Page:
Jackson Tucker of LLC Cohort 25 has been awarded the Language, Literacy & Culture Program's Publicly Engaged Research and Digital Storytelling Fellowship for a portion of his long-term public humanities project, "The Electric, Immortal Weirton Steel Corporation." Weirton Steel Corporation was founded in West Virginia in 1909 as a vertically integrated steel production facility, the bulk of which has been torn down; the remaining finishing plants are now owned by Cleveland-Cliffs, Inc., the largest flat-rolled steel producer in North America.
For the scope of this award, Jackson will be collaborating with industrial museums. His overall research goal is to interrogate the ways in which power relations have changed over the last century as union power has diminished. His research will explore lives and personal histories through an economic lens to better understand U.S. working-class positionality within a broader global framework. The Rust Belt is emblematic of the volatility and environmental degradation of globalization, thus providing a model within which to explore these ideas.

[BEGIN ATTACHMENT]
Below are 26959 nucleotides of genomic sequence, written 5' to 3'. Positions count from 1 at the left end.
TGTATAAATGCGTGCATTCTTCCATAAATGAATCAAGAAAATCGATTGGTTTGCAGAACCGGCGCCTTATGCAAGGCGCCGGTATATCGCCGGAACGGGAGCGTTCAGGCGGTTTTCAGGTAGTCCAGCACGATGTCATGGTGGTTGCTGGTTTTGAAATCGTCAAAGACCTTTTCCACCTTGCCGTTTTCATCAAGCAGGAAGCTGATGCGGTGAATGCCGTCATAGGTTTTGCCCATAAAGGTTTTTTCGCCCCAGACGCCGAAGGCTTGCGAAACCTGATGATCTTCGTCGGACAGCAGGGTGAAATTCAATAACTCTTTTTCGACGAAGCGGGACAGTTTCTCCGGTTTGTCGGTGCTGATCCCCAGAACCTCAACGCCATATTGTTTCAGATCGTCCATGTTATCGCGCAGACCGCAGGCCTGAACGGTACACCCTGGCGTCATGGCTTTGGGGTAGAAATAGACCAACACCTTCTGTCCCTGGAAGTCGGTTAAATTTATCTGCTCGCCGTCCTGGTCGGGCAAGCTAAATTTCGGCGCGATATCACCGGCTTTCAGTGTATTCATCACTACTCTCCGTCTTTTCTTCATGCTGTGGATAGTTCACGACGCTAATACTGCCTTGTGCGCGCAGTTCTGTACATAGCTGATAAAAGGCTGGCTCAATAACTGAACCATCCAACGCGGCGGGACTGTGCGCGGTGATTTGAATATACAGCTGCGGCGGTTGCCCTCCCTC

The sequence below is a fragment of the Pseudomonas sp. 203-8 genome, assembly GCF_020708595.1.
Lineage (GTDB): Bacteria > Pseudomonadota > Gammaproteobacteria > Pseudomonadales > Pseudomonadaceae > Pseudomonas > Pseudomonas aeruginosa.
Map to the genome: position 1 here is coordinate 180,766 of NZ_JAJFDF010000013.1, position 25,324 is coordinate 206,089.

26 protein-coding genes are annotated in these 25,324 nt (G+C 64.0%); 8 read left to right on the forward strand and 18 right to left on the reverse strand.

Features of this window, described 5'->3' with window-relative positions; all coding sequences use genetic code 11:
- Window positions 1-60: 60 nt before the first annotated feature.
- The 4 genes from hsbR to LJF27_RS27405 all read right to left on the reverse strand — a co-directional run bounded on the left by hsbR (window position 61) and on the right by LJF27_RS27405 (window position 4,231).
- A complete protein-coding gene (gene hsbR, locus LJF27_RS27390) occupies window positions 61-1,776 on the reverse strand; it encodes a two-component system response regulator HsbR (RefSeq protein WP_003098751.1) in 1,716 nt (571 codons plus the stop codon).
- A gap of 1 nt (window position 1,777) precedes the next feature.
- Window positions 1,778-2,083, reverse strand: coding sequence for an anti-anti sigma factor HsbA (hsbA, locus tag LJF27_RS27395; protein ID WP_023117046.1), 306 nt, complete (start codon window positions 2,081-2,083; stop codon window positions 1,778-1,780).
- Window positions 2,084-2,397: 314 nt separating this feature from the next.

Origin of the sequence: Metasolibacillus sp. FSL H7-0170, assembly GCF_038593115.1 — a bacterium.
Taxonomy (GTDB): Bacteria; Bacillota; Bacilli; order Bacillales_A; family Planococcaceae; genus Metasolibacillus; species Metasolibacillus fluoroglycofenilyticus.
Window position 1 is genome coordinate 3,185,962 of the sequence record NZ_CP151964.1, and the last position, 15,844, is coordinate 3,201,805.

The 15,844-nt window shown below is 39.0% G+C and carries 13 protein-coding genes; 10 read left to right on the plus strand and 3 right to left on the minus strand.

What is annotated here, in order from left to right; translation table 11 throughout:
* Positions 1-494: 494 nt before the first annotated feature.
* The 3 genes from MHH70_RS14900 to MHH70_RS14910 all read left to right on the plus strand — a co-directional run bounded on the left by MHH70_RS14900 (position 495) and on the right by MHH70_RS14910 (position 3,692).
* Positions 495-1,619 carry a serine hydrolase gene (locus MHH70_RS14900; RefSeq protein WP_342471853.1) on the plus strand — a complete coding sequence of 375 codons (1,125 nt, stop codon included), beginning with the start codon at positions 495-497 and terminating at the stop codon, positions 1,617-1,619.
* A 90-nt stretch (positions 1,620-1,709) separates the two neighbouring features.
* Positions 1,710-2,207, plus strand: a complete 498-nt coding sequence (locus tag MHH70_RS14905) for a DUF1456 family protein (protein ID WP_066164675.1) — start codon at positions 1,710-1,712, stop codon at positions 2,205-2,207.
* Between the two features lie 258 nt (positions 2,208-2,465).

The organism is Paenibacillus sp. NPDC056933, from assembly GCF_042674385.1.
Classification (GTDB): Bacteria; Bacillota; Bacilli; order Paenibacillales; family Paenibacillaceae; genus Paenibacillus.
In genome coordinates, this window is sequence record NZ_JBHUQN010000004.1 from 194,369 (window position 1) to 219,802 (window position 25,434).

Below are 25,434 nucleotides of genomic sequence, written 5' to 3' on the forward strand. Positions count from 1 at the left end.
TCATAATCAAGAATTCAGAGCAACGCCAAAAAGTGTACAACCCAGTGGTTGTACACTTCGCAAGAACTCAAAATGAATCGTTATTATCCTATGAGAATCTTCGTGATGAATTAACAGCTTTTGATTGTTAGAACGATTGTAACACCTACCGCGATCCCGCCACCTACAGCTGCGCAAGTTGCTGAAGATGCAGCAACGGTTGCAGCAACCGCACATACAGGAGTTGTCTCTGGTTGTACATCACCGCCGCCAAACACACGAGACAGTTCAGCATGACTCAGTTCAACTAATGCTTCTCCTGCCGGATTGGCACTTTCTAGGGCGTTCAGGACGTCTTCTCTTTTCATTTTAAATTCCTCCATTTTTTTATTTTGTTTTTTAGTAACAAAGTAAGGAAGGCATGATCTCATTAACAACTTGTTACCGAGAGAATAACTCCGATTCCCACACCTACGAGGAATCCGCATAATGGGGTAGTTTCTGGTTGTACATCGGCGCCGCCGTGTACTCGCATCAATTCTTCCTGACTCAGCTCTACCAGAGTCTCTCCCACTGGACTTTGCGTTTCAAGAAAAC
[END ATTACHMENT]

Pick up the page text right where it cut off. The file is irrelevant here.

The end result (which is beyond the scope of this initial award) will be a fully interactive, virtual reality museum exhibit that will provide an opportunity to present a social and cultural history that has been lost to many.